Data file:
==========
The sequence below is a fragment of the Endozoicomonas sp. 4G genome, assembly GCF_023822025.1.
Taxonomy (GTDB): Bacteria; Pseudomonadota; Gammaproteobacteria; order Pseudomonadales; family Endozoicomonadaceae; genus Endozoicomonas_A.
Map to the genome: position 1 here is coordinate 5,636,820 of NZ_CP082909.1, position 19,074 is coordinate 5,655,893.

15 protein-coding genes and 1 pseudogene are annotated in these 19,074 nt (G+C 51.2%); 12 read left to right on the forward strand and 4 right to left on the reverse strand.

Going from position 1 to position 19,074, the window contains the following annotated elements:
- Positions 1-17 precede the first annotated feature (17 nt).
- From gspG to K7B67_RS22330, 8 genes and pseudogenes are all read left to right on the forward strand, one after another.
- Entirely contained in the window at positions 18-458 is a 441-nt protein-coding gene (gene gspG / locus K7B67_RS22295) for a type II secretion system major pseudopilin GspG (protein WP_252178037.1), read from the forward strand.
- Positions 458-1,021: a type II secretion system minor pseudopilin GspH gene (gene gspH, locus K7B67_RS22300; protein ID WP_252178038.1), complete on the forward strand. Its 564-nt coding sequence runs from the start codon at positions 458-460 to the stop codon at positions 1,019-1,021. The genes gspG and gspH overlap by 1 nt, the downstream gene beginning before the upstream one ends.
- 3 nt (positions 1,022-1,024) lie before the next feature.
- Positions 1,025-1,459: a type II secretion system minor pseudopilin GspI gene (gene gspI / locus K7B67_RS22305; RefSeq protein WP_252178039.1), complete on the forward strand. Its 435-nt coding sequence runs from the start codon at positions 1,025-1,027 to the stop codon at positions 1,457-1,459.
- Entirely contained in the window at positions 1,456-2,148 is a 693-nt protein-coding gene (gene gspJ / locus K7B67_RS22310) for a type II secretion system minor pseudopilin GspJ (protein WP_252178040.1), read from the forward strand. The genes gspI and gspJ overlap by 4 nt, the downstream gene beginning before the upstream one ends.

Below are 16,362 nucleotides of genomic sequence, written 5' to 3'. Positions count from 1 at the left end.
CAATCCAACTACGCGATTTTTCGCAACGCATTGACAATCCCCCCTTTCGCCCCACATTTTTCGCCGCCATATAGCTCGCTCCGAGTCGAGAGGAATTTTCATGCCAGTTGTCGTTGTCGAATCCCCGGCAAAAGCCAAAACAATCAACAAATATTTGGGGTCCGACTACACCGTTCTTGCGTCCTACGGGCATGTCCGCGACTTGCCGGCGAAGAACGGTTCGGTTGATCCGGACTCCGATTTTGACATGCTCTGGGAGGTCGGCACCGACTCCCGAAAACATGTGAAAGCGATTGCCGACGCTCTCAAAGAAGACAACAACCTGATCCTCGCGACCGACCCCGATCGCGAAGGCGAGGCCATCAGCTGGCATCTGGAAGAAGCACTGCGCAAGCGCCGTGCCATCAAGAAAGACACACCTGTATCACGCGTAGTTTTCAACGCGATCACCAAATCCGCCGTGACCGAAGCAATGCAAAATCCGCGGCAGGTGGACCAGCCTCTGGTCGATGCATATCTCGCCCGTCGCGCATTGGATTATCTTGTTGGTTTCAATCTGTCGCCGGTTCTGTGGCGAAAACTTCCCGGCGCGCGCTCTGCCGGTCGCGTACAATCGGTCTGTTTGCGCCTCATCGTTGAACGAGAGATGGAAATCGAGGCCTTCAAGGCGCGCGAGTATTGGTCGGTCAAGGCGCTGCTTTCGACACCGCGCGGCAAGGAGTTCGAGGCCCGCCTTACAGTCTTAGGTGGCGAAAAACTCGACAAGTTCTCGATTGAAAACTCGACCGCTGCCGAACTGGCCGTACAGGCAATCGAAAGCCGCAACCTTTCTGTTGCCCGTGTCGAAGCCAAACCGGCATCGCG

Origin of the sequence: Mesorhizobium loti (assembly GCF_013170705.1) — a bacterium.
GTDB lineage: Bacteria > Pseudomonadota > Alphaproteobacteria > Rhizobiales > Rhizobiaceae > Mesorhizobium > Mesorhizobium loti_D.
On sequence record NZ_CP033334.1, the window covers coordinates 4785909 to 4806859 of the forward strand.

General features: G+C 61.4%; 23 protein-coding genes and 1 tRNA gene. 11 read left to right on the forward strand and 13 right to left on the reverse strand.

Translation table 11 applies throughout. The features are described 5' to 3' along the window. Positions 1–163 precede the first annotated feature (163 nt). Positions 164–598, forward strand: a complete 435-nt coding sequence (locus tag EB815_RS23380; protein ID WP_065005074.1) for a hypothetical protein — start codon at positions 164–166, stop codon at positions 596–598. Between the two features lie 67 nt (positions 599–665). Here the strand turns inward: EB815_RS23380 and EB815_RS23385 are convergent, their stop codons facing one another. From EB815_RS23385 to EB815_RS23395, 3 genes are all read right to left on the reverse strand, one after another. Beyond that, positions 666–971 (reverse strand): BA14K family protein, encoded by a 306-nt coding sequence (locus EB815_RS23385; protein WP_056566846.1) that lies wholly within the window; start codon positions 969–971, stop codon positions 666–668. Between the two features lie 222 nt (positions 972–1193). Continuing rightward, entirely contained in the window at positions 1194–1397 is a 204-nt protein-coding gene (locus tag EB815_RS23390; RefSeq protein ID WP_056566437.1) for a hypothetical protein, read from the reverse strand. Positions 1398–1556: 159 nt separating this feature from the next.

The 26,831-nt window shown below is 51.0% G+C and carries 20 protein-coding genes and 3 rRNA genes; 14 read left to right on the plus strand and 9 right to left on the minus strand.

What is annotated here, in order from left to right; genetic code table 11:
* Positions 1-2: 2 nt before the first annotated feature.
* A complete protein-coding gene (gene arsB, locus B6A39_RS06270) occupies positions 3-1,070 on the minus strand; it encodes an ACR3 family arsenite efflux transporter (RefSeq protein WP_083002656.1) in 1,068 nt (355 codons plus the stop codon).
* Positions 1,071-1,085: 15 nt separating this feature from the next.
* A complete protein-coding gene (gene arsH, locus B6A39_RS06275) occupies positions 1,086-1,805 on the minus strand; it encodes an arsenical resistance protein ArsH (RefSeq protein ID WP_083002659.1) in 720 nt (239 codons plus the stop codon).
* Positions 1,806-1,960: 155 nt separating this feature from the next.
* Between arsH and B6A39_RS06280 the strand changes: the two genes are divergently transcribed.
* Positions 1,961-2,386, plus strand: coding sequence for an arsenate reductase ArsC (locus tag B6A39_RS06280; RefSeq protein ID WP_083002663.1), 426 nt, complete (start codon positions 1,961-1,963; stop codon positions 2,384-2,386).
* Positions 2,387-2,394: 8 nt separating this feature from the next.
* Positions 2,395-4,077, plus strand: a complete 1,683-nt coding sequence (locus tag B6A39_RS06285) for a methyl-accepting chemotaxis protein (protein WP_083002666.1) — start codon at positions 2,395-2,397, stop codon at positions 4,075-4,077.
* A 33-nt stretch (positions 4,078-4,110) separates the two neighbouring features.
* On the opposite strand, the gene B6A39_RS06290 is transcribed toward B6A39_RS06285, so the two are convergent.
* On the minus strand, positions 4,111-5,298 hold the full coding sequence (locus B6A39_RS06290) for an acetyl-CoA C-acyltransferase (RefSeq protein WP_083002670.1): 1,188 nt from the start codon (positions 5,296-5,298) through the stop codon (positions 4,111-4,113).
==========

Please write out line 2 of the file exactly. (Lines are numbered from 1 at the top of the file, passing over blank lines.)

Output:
Taxonomy (GTDB): Bacteria; Pseudomonadota; Gammaproteobacteria; order Pseudomonadales; family Endozoicomonadaceae; genus Endozoicomonas_A.